Alcoa City Manager Mark Johnson said Tuesday the brewing company is also looking at two other eastern U.S. sites in other states.
“Not just Alcoa, theyâ€™re looking at the entire region. Once they landed here, literally, they liked the community,” he said.
To enhance the cityâ€™s chances of landing the brewery, the state Senate Finance Committee on Tuesday voted 10-0 to advance a bill establishing state guidelines for high-alcohol beer to a full floor vote. The measure would ease laws restricting the production of beer stronger than 5% by weight (6.25% by volume).
Sierra Nevada currently produces about 800,000 barrels a year and may reach capacity at its Chico, California, site within three years. Sierra Nevada Communications Coordinator Bill Manley said the company began considering a second brewery several years ago because of the environmental impact of shipping across the entire country.
â€œWe started with a couple of hundred sites, and have narrowed it down to a handful,â€ Manley said.
The second brewery would brew many of the beers currently also made in California, but not necessarily all specialty beers. It would also be a hub for east coast distribution.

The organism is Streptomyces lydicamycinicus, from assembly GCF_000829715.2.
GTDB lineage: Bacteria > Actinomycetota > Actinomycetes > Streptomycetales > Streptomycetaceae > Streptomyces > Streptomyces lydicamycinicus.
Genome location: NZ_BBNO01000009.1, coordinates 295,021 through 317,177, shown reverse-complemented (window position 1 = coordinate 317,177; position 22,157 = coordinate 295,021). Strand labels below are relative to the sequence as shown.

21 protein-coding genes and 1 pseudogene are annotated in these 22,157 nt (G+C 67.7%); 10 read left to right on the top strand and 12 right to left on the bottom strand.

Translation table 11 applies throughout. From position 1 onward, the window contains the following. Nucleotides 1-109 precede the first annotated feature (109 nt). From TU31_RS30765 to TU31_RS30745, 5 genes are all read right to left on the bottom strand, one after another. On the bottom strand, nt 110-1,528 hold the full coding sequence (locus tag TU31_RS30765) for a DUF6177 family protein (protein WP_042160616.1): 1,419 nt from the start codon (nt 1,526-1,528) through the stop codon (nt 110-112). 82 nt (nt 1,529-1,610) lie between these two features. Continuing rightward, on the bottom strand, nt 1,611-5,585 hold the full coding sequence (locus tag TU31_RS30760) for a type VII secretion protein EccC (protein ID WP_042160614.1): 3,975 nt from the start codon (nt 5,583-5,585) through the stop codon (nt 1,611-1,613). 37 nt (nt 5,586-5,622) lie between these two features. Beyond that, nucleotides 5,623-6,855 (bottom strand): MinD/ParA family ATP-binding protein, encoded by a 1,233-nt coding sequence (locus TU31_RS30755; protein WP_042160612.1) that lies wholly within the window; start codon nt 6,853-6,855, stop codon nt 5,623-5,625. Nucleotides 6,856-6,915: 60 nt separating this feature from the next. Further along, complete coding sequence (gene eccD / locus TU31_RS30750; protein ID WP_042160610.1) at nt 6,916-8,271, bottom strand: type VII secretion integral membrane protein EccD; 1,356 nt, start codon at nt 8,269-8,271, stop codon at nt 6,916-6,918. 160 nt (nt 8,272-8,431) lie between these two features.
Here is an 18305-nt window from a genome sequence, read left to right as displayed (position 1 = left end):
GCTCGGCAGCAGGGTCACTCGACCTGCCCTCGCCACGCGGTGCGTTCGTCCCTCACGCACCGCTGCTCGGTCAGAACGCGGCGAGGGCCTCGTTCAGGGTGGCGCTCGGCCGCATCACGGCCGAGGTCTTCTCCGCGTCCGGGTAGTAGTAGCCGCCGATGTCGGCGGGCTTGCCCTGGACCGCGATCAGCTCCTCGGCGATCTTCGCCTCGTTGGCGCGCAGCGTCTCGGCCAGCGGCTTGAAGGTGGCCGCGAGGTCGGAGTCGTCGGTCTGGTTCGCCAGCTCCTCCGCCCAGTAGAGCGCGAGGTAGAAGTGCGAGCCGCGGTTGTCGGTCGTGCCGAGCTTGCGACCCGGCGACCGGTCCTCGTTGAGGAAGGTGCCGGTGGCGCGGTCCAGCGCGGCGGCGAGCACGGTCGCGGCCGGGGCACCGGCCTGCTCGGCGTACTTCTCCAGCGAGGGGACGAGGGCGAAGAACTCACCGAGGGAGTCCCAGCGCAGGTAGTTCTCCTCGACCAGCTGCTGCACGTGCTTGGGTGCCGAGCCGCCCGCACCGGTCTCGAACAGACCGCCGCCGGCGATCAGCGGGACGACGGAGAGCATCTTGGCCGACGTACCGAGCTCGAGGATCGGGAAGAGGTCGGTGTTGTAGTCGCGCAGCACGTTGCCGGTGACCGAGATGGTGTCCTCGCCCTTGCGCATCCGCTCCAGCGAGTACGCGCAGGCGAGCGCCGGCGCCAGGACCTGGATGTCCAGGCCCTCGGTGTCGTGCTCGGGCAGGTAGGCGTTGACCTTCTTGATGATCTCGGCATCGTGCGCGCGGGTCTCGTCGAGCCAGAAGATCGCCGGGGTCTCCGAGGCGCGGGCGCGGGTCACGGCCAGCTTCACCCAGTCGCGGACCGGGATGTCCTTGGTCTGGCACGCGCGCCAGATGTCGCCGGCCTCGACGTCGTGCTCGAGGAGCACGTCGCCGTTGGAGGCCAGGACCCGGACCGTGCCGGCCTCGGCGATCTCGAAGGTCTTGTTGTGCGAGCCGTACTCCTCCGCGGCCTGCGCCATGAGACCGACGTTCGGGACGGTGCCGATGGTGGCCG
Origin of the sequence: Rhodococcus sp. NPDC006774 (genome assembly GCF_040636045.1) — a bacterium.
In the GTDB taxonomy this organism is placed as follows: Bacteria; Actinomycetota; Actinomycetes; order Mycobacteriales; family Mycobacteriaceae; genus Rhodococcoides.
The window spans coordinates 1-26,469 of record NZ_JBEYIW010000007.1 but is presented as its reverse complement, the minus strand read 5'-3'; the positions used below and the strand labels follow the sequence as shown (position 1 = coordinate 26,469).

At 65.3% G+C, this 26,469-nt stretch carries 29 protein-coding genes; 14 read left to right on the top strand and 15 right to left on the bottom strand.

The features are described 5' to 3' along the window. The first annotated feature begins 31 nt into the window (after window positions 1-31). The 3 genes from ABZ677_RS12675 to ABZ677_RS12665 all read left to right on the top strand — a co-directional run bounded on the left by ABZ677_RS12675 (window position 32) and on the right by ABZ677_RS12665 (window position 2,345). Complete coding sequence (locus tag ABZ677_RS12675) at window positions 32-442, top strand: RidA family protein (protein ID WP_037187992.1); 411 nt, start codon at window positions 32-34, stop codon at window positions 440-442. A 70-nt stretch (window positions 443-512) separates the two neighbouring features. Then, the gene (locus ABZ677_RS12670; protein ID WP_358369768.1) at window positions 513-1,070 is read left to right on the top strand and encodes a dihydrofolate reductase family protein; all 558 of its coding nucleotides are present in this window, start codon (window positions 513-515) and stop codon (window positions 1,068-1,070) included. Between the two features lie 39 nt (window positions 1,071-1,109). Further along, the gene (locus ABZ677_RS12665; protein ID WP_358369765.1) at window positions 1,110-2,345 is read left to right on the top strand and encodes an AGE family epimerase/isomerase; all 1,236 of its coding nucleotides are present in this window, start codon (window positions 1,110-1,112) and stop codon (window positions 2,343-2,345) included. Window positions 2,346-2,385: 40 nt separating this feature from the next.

Representatives of Sierra Nevada recently toured potential sites in Alcoa. Manley said they were impressed by the closeness to the mountains, just like the California brewery, and an attention to environmental concerns as exemplified by the LEED (Leadership in Energy and Environmental Design) requirement for the Pellissippi Place business development park.
Alcoa City Manager Mark Johnson said the company wants its eastern facility to be a tourist destination, and the proximity of Great Smoky Mountains National Park is a natural fit. Other pluses include an abundant water supply and logistical issues such as interstate connections and McGhee Tyson Airport.
â€œQuality of life, conservation issues, being green. Theyâ€™re a very environmentally conscious company,â€ Johnson said.